- The Washington Times - Wednesday, June 20, 2001

From combined dispatches

Cuban President Fidel Castro flatly denied yesterday that Havana was importing arms from China, calling reports of such shipments "lies."
It was the first official Cuban reaction to a report in The Washington Times last week that China was shipping arms and explosives to Cuba. The report concluded that the shipments signaled increased military cooperation between the two communist states.
"For more than 30 years, Cuba has not imported a single weapon from China," Mr. Castro said in a television appearance broadcast live.
Furthermore, Mr. Castro said, Cuba in fact had bought no arms since the collapse of the Soviet bloc at the start of the 1990s.
"Since the beginning of the 'special period, more than 10 years ago, Cuba has not invested a single cent in arms," he said, using the official term for the economic crisis Cuba suffered after the collapse of its ally, the Soviet Union.
The Cuban communist leader said, however, that three Chinese ships did arrive to unload supplies for Cubas military such as textiles, beans and rice, but also included explosive material to be used in the construction industry. Mr. Castro provided what sounded like a manifest of the three ships cargo.
"There you have the great arms shipment," he said.
Mr. Castro fired a diatribe against the report, calling it a "little campaign" by a "reactionary organ."
Mr. Castros detailing of the arrivals of three Chinese ships and admission that the second of the three carried explosives aboard confirmed the essential contours of The Washington Times report, which was based on accounts by U.S. intelligence officials.
According to the June 12 report, the three military shipments were traced from China to the Cuban port of Mariel over the past several months. All the arms were aboard vessels belonging to the state-owned China Ocean Shipping Co. (Cosco), say U.S. intelligence officials.
The latest shipment took place in December. That arms delivery coincided with the visit to Cuba in late December by Chinas military chief of staff, Gen. Fu Quanyou. Gen. Fu signed a military cooperation agreement with Havana aimed at modernizing Cubas outdated Russian weapons.
U.S. intelligence officials who spoke on the condition of anonymity said details of the arms shipments are sketchy but all involved a "known Chinese arms dealer" who arranged the transfers.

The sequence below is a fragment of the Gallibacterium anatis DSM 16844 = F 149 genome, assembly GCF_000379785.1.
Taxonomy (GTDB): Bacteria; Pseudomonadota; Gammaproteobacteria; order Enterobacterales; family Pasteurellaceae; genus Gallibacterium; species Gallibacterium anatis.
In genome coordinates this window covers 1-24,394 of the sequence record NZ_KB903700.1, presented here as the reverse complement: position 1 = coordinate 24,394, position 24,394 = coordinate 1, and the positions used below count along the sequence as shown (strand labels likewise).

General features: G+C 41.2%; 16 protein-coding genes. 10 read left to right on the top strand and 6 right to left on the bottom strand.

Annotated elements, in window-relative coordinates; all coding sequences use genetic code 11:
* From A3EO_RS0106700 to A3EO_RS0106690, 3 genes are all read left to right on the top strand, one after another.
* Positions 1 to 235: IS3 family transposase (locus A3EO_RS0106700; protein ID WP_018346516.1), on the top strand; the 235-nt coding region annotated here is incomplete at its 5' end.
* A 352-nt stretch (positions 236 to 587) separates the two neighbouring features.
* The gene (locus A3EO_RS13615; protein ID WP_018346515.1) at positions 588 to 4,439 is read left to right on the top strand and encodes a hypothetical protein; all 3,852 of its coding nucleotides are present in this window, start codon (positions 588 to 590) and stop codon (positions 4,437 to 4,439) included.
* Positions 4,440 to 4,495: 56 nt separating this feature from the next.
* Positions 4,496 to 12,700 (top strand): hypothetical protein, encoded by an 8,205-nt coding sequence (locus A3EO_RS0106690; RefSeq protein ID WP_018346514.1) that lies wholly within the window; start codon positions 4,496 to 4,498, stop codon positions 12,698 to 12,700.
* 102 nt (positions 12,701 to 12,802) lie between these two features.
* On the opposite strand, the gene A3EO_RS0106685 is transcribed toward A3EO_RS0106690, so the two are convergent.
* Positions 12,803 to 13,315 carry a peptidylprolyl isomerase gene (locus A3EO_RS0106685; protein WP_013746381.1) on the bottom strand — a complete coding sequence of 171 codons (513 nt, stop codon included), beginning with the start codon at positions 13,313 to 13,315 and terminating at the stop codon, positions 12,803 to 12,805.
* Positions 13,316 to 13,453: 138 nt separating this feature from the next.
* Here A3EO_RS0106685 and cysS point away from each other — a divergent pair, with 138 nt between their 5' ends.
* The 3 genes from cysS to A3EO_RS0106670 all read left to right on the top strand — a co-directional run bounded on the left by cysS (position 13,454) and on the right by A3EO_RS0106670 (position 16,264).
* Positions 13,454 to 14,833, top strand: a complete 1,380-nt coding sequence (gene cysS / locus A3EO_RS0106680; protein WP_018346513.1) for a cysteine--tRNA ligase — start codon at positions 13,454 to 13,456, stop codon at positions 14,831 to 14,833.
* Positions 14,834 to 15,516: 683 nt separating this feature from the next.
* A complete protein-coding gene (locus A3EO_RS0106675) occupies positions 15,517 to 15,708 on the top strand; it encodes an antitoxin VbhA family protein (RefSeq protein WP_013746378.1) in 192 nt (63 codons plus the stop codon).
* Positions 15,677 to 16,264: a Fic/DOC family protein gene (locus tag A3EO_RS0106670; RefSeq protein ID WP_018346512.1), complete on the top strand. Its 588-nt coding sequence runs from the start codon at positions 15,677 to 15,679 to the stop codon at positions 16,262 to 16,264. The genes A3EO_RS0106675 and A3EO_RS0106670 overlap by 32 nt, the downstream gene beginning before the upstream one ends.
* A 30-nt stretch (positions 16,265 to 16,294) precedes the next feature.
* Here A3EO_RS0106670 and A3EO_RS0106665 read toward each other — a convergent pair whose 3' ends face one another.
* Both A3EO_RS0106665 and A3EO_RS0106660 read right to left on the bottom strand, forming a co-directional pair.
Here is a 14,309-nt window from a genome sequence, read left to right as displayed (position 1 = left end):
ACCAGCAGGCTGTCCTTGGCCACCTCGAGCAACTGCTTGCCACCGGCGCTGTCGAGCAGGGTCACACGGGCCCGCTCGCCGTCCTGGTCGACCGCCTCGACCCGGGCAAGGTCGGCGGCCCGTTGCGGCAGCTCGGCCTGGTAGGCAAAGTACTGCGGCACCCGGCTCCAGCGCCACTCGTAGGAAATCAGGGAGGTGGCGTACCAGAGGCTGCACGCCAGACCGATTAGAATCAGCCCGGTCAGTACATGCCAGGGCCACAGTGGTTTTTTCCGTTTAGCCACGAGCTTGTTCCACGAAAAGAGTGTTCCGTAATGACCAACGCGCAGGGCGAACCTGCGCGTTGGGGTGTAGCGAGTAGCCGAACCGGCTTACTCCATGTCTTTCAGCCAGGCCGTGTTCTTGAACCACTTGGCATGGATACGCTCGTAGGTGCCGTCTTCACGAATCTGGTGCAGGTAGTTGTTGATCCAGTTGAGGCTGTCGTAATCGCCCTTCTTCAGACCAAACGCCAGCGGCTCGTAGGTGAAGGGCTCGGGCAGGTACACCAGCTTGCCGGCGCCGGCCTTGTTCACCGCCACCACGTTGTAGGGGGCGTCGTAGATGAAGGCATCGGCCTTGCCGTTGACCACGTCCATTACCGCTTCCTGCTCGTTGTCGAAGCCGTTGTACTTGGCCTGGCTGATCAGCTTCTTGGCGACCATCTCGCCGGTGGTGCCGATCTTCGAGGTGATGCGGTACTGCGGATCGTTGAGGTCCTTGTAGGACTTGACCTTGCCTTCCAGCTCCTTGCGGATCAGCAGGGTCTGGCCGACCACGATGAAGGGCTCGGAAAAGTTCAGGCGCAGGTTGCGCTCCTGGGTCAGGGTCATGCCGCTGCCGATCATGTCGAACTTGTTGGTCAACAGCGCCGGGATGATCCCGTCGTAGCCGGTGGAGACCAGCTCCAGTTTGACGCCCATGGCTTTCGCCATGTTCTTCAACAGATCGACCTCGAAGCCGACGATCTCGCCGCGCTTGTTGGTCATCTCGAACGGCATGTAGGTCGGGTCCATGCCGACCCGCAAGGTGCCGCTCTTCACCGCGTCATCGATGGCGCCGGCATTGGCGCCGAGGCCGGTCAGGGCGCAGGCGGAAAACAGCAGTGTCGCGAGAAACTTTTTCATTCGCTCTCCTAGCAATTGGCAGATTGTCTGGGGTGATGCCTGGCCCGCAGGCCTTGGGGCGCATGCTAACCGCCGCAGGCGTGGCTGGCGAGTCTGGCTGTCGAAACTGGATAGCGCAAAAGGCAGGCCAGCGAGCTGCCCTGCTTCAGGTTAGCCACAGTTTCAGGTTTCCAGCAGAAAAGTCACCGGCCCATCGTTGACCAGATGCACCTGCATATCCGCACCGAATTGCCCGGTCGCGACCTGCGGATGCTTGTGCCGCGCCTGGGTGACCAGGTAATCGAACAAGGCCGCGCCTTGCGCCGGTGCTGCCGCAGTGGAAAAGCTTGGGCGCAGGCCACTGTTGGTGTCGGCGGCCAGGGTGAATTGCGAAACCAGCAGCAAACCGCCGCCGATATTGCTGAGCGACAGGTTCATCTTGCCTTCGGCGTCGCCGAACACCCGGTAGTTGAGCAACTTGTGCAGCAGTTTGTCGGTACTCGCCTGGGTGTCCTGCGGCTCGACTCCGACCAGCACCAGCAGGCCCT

One of the cargoes was described as dual-use explosives and detonation cord. The explosives were said to be "military-grade" material.
On the day of the disclosure, the State Department confirmed that China had been delivering military equipment to Cuba, but signaled that the weapons were not "lethal" enough to trigger sanctions against Beijing.
"We are very much concerned with this PLA cooperation and movement of military equipment into Cuba," said James Kelly, assistant secretary of state for East Asian affairs.
The next day, Chinas government denied selling weapons to Cuba.
Cuban newspapers carried Beijings angry denial but withheld an official Cuban reaction until yesterday.
In Washington, Zhang Yuanyuan, a Chinese Embassy spokesman, said in an interview at the time that Beijing had not shipped weapons to the communist island off the U.S. coast.
"China and Cuba have diplomatic relations, and the two countries militaries have relations," Mr. Zhang said. "For some years, China has supplied the Cuban military with logistics items, never arms."
He declined to specify what type of equipment was transferred, but foreshadowed Mr. Castros comments by saying "explosives could be used for civilian purposes, to clear some mine shaft."
The issue of economic sanctions against China and Cosco arises because of a 1996 amendment to the 1962 Foreign Assistance Act, which requires that economic sanctions be imposed on any nation or company that provides lethal military assistance to a nation designated as a state sponsor of terrorism.
Cuba is on the State Departments list of nine nations designated as supporters of global terrorism.
Mr. Castro, who spoke on state TVs nightly "round table" a two-hour program that began during the saga over Cuban shipwreck survivor Elian Gonzalez and has since been institutionalized as a mouthpiece for official views took apparent glee in listing precisely what had been in the three shipments.
The first, he said, did indeed include equipment for Cubas Revolutionary Armed Forces. But it consisted of more than 1 million cubic meters of fabrics, 5,000 pairs of boots, more than 3 million buttons, nearly 100,000 needles, large quantities of thread and various items of medical equipment all donated by China.
The second boat brought several tons of materials for use in explosives for Cubas construction ministry in the building of tunnels, sewage channels and other works, as well as a cargo of beans, Mr. Castro said.
The third of the three boats, all of which came to Cuba last year, was bringing only foodstuffs rice and beans for the local population.
Mr. Castro said that as well as "industrial quantities" of munitions, Cuba retained the capacity to lay a network of anti-tank and anti-infantry mines, which was why Havana had not signed a global anti-mine treaty.
"What do want? To invade us without any problem, march all over the country without any problem?" he asked.

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